|There's A New Badge In Town|
Stuart Webb puts the new Citroën DS4 range through its paces
The sheer choice of high quality five-door cars currently on the market is mind-blowing. Technological advances have seen standards raised across the board, with a strong emphasis on style, finesse and engine refinement. The competition between manufacturers such as Audi, BMW and Mercedes is naturally fierce and, with the launch of the exciting DS4 range, they have now been firmly joined in commercial battle by Citroën .
As a company, Citroën has an impeccable pedigree. In 1913 it was the first European automotive business to implement Henry Ford’s mass production manufacturing system. The original iconic DS range was produced from 1955-1975 and was justly renowned for its aero-dynamic futuristic body design, ride quality, handling and braking. At the prestigious 1999 Car of the Century awards the Citroën DS was voted into third place, beating the Porsche 911 into fifth spot, and was hailed as ‘the most beautiful car of all time’ by no less an authority than Classic & Sports Car Magazine.
As befits a company with such an impressive reputation, Citroën has now raised its game again and, in the shape of the DS4, created an all-new brand that looks every bit a market winner. True to form, it has already won ‘Most Beautiful Car of the Year’ at the 26th International Automobile Festival.
The DS4 comes in three styles, the DSign, DStyle and DSport, and all are available with both petrol and diesel engines and an outstanding level of equipment (Canberra alloy wheels and cruise control are standard even at the entry level DSign).
The model I road tested was the DSport HDi 160 6-speed manual. A high stance coupe, it’s the best example I’ve seen of a car that fulfils the role of family vehicle while still retaining a sporty coupe appeal. The coupe look is achieved in traditional style courtesy of a sloping rear quarter and three doors; however, ingeniously concealed door handles at the end of the rear side windows give it five doors without remotely compromising the sleek lines.
Boy, can the DSport shift! The 2.0 litre high pressure direct diesel engine develops 160BHP and delivers 0-62mph in 9.3 seconds, the torque is truly impressive (you’ll need to keep a firm hand on the wheel if you want a quick start) and for a diesel it’s unusually quiet. This is a car that really does make you want to drive and, with a combined fuel economy figure of 55.4 mpg, doing so won’t burn a hole in your pocket.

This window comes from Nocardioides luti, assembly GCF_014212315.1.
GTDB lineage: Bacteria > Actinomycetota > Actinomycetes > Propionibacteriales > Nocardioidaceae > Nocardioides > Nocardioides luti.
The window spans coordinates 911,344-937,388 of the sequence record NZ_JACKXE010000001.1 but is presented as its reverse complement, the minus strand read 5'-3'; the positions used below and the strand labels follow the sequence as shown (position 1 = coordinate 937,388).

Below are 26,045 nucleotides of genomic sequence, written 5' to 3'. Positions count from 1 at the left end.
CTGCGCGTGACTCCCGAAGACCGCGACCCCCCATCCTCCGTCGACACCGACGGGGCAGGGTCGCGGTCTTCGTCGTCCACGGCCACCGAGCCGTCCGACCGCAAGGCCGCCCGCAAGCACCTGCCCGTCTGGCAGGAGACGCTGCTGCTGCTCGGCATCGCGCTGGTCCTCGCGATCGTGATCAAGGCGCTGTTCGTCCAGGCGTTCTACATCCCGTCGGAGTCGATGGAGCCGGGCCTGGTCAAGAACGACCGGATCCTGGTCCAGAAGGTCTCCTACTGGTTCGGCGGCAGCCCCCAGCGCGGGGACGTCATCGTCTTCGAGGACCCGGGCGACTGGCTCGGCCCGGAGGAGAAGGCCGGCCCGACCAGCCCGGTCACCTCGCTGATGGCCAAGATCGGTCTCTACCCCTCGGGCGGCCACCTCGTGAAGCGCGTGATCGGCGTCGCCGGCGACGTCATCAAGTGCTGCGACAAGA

The seating is incredibly flexible. At a slither under five foot six I often find it a challenge in manual cars to find a driving position that allows full depression of the pedals without having my arms cramped. There were no problems here. The versatility of the seat height adjustment and lumber support caters for all lengths of leg and, when you add this to the high stance set up, you really do have a cockpit feeling.
Inevitably, the DSport’s list of clever toys is too long to itemize, but let’s just say there are more than enough ingenious gizmos with which to play. There is, however, a clear focus on allowing the driver to customise the car, hence the part-digital dashboard allows you to choose different display colours and the indicator sound can also be changed to suit.
The height adjustable sun visors are one of the best ideas I’ve seen in many years, Bluetooth and SAT NAV are built-in and the sound system is crisp and clear. It did take a little while to get used to the automatic hand brake. The clumsy handle has gone to be replaced instead by a small finger lever. However, in truth, you don’t really need it as the DSport automatically applies and removes the hand brake when you stop or start.
Parking is facilitated by front and rear sensors and there’s even a parking aid button that indicates the level of effort you’ll require to manoeuvre into a given position. Passenger and loading space is excellent, although perhaps the addition of a flat rear loading bay might have been useful with bulkier objects. Again Citroën's attention to detail is apparent; the boot boasts a self-chargeable torch and charging point.
And what about the spare wheel? Well, there isn’t one. The DSign has 17” alloy wheels and the option to carry a spare; the DStyle has 18” alloys with a Space Saver to get you out of trouble; and the DSport, with its impressive 19” alloy wheels, has a foam pressure repair kit and electric pump that allows you to drive three miles or so to safety. Of course, you can always press the SOS button in the driver cockpit and you will be immediately patched through to roadside assistance that will already know your exact location from a GPS signal. Clever stuff!
For me, the DSport is a head-turning winner. And while I’ve yet to test the other models, Citroen has clearly designed a versatile range of five-door cars that will definitely have other manufacturers looking anxiously over their shoulders. No wonder Citroën has even awarded the DS4 its own distinctive badge.